tartinade de couteaux

Do you know how to catch razor clams, and how to cook them? Try these razor shell rillettes. It’s kind of a dip, or a pate – pâté – as we would say in French.

Digging razor clams is very exciting. Kids love it and are very good at it. My daughters caught dozens of them last time. In the Northern part of France, along the Channel coast, at low tide, families head to the sea, seeking for the best sand beach spot and starting to search for anything seafood that might be in the sand or on the rocks (mussels, clams, winkles, abalone, soft shell clams, razor clams…). In Brittany where my family in law stays, once the tidal coefficients reaches 70/80, the low water tradition is to go for razor clams. Harvested with salt, it’s indeed quite funny and always a great time.

Razor clams are bivalve shells (made of 2 shells) that hide in the sand. Their French name – couteau, meaning knife – comes from their elongated shape, looking like the horn handle of a knife.

To catch them, first we have to find a keyhole shape hole in the sand, a hole by which they suck in water to feed themselves by filtering. At the slightest sign of danger they can plunge to a meter deep in the sand, making them difficult to catch. But when we sprinkle salt in their holes, razor clams are dumped. Feeling it’s high tide and that the sea is back, they rise to the sand surface, giving us the opportunity to catch them.

Like any shell, razor clams contain little fat. They are rich in protein, iron, magnesium, calcium, phosphorus and B vitamin. Cooking razor shells is quite tricky because if they are overcooked, they may get an elastic and rubbery texture (like squid can be).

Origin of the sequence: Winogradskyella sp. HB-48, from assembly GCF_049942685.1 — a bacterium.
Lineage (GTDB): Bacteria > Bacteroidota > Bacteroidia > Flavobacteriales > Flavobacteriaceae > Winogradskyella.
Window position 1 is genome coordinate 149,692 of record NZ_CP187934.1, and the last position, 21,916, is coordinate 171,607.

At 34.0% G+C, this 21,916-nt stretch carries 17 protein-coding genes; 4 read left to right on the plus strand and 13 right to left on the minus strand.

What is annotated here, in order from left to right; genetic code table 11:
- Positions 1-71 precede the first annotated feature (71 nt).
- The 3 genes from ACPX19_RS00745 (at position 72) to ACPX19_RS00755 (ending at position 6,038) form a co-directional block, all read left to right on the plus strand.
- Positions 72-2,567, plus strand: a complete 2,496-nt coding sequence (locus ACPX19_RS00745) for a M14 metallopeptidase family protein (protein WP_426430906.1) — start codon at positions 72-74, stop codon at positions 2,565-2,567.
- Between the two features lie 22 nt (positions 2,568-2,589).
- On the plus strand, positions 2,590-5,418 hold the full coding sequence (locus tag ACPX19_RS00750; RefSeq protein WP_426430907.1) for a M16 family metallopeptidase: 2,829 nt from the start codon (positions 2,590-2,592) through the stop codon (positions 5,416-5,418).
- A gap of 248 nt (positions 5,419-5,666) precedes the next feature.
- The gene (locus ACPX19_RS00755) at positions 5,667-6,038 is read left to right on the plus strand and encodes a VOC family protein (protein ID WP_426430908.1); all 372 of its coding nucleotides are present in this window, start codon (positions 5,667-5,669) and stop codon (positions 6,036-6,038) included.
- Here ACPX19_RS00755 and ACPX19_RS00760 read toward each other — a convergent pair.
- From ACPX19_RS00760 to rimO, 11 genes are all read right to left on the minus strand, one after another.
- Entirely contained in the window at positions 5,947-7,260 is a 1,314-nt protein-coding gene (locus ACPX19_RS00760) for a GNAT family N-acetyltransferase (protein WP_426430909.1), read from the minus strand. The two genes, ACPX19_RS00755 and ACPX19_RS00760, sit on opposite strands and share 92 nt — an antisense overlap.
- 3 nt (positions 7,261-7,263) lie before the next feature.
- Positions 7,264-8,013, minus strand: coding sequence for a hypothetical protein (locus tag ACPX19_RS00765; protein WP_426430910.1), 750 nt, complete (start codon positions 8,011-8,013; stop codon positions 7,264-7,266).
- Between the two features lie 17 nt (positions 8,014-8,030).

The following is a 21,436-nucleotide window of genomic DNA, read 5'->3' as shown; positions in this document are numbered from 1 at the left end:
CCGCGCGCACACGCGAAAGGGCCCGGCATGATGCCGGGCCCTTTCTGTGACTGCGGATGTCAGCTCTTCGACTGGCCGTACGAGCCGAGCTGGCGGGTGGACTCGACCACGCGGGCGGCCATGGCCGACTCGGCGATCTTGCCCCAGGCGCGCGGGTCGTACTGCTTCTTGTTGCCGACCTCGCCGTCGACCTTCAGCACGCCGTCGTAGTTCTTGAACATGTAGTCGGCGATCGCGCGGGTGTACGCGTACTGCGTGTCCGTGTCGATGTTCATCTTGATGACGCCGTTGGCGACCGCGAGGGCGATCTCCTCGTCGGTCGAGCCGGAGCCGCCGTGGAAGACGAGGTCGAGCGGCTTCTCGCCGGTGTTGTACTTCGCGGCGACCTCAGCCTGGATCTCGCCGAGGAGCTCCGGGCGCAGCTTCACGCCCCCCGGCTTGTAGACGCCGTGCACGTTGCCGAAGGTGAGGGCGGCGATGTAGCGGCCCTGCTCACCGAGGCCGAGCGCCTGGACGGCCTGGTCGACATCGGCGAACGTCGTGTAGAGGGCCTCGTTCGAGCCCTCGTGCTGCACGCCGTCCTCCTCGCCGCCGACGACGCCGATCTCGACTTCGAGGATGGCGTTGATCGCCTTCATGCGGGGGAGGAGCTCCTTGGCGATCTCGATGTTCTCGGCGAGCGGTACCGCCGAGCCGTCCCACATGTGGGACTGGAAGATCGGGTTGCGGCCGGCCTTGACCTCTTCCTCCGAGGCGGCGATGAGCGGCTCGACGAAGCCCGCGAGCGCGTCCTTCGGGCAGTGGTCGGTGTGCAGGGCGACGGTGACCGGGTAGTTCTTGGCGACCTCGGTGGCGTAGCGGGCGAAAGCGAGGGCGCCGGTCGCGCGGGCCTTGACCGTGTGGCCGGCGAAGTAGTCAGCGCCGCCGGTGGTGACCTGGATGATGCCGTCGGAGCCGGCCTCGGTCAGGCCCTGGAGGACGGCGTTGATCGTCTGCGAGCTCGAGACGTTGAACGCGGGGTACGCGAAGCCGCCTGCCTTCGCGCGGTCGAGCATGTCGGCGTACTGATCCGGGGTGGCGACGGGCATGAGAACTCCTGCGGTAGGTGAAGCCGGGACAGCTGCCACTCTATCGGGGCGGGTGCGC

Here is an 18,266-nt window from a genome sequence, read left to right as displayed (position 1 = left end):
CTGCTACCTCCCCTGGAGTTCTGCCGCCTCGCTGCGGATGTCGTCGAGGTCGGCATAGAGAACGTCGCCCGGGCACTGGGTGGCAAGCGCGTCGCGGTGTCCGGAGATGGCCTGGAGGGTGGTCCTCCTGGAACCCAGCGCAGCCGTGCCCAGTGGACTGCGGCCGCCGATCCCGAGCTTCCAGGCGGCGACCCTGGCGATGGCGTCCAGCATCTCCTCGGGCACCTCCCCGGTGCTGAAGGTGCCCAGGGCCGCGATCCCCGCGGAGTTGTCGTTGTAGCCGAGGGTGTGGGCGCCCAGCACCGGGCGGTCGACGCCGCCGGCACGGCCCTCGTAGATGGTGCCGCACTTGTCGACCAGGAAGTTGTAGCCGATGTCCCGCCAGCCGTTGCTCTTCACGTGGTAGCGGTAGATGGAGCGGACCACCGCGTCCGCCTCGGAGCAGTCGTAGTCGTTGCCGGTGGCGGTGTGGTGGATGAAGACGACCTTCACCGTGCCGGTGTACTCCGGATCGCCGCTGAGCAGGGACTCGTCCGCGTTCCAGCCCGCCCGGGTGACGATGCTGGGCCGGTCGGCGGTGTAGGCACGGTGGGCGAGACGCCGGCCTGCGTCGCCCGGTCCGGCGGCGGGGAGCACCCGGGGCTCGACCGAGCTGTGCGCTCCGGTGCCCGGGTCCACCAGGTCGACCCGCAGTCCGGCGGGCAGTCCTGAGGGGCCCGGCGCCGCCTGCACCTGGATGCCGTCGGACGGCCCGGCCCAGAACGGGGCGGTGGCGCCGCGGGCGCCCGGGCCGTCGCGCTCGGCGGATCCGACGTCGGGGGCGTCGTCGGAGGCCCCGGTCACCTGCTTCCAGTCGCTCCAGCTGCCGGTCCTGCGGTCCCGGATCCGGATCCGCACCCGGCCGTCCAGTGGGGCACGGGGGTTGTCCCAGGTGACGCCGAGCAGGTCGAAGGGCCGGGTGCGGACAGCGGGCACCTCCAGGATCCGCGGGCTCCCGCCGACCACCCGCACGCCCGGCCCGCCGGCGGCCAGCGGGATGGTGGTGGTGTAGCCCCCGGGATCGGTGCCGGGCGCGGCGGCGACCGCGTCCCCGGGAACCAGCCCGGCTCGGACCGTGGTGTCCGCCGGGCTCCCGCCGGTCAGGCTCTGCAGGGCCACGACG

I’ve cooked them as rillettes and served them on toasts of bread as an appetizer. You can also use it as a side to a fish.

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RECIPE

Preparation time: 15 min
Cooking time: about 5 min twice
Quantity : 10 shares
Specific equipment: blender

INGREDIENTS

3 garlic cloves, chopped
10 sprigs parsley, chopped
3 bay leaves
2 sprigs thyme
1 knob unsalted butter
About 10 cl cream (or use razor clams cooking water)
Bread for toasts
If possible enough sea water to immerge clams to wash them. Otherwise water + salt.

MAIN STEPS

Briefly cook razor clams until shells open (just like you would do with mussels). Mix razor clams and briefly fry them with chopped parsley and garlic, and with cream.

DIRECTIONS

First wash the freshly caught razor clams. Take off any dirt from the shells and soak them in sea water or salted water (9 gr of salt per liter of water) for 2 to 3 hours so that they disgorged (they release their impurities such as sand). Then drain them.
Heat a pan without any fat. Once hot, throw razor clams in with thyme and bay leaf. Cover and cook, stirring occasionally, until all shells are all open. It’ll only take a few minutes. Then drain. If you want to avoid the use of cream in this recipe, keep the remaining cooking water.
Peel garlic. Finely chop garlic and parsley leaves together. Remove the shells of razor clams. Cut into 3 and then chop the mussels of razor clams, with for example a blender. You may wish to chop them coarsely or quite thin, it all depends on your taste.
Heat a pan over medium heat with a knob of unsalted butter. Fry for 5 minutes chopped razor clams with garlic, parsley and cream (or cooking water). Adjust the quantity of cream or cooking water, depending on the consistency you wish to have.
Serve chilled on toasts.

For 60 razor clams of medium size, I got about 500 gr of those rillettes.

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